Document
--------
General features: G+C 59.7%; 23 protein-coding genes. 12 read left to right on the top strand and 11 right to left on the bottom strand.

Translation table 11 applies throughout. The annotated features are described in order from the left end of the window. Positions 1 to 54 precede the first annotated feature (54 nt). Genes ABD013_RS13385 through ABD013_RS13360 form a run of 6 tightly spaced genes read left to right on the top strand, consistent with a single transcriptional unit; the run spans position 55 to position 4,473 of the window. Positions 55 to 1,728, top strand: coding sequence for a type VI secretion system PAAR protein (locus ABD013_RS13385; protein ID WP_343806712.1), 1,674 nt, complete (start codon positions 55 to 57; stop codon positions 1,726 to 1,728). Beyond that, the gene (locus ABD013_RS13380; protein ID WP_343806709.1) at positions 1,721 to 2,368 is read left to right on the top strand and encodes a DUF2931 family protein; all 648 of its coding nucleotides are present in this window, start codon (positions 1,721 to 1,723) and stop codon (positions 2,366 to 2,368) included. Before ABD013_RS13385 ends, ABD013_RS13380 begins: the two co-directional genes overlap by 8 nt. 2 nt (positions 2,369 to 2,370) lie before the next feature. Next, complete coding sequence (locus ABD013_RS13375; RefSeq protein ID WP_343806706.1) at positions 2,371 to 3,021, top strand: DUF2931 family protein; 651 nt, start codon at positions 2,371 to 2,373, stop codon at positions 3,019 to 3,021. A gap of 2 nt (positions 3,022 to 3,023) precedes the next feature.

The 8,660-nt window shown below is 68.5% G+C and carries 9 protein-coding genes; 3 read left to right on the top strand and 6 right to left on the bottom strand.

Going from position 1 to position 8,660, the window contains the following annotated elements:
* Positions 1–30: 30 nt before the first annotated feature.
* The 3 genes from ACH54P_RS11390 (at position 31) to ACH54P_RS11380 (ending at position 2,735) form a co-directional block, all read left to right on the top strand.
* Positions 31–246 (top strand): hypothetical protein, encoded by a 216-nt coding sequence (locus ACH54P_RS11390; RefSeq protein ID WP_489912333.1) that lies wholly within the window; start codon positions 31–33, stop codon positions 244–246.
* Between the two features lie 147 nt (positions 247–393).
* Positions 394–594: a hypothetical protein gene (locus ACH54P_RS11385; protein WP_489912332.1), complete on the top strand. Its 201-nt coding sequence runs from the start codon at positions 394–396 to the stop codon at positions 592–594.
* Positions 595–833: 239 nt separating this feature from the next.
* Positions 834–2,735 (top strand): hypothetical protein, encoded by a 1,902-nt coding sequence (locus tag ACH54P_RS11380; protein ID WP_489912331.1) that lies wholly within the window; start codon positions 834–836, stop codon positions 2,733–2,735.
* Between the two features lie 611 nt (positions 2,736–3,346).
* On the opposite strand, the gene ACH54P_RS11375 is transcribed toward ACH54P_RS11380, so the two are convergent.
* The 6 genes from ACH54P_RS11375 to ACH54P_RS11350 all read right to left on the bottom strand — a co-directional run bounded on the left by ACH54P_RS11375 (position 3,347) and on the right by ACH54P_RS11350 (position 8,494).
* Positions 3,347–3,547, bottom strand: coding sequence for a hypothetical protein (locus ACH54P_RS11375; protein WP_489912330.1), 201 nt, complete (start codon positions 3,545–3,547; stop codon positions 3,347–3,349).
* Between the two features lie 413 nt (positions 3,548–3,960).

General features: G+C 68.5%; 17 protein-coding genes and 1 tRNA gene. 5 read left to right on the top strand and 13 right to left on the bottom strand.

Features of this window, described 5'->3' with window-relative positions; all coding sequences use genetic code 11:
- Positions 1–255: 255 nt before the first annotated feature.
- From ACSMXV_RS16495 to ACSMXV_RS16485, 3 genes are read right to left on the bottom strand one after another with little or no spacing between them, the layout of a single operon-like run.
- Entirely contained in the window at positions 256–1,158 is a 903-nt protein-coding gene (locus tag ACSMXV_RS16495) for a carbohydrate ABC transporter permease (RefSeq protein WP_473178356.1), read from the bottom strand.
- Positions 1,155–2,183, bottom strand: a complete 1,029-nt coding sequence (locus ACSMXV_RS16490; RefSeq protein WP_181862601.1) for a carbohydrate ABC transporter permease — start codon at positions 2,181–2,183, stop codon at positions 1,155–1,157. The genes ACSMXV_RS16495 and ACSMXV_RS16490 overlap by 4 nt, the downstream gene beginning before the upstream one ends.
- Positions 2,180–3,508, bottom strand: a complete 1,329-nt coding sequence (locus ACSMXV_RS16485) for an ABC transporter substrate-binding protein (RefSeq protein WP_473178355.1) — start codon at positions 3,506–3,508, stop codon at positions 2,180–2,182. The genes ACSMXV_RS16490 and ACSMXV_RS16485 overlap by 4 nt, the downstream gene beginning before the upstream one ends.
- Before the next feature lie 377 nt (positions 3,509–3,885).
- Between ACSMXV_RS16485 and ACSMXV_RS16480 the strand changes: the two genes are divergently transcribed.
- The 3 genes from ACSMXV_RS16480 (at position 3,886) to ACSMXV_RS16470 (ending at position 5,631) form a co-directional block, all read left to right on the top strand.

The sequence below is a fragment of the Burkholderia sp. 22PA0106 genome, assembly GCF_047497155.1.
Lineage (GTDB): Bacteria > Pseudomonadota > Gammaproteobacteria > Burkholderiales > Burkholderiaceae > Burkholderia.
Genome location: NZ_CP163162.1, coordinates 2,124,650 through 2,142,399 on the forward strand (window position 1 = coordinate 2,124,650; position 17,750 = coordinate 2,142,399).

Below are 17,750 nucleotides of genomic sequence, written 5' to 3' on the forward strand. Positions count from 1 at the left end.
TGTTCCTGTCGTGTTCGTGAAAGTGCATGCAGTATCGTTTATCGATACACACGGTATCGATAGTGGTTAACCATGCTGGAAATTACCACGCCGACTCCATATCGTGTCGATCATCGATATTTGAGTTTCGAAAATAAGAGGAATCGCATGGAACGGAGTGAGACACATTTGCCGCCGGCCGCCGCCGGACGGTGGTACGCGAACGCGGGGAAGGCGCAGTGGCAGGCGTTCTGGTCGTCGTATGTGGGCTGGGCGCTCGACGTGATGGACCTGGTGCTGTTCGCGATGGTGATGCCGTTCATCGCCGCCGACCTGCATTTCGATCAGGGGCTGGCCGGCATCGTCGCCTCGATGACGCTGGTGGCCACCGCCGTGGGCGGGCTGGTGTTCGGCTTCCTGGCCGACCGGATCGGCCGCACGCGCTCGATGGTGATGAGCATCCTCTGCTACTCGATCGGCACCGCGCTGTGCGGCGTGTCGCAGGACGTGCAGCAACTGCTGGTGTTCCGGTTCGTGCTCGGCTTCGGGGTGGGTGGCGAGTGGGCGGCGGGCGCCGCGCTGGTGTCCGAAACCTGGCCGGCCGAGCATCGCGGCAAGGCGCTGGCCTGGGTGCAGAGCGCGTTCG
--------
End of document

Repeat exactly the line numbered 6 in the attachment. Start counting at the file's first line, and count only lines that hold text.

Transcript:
* The 3 genes from ACH54P_RS11390 (at position 31) to ACH54P_RS11380 (ending at position 2,735) form a co-directional block, all read left to right on the top strand.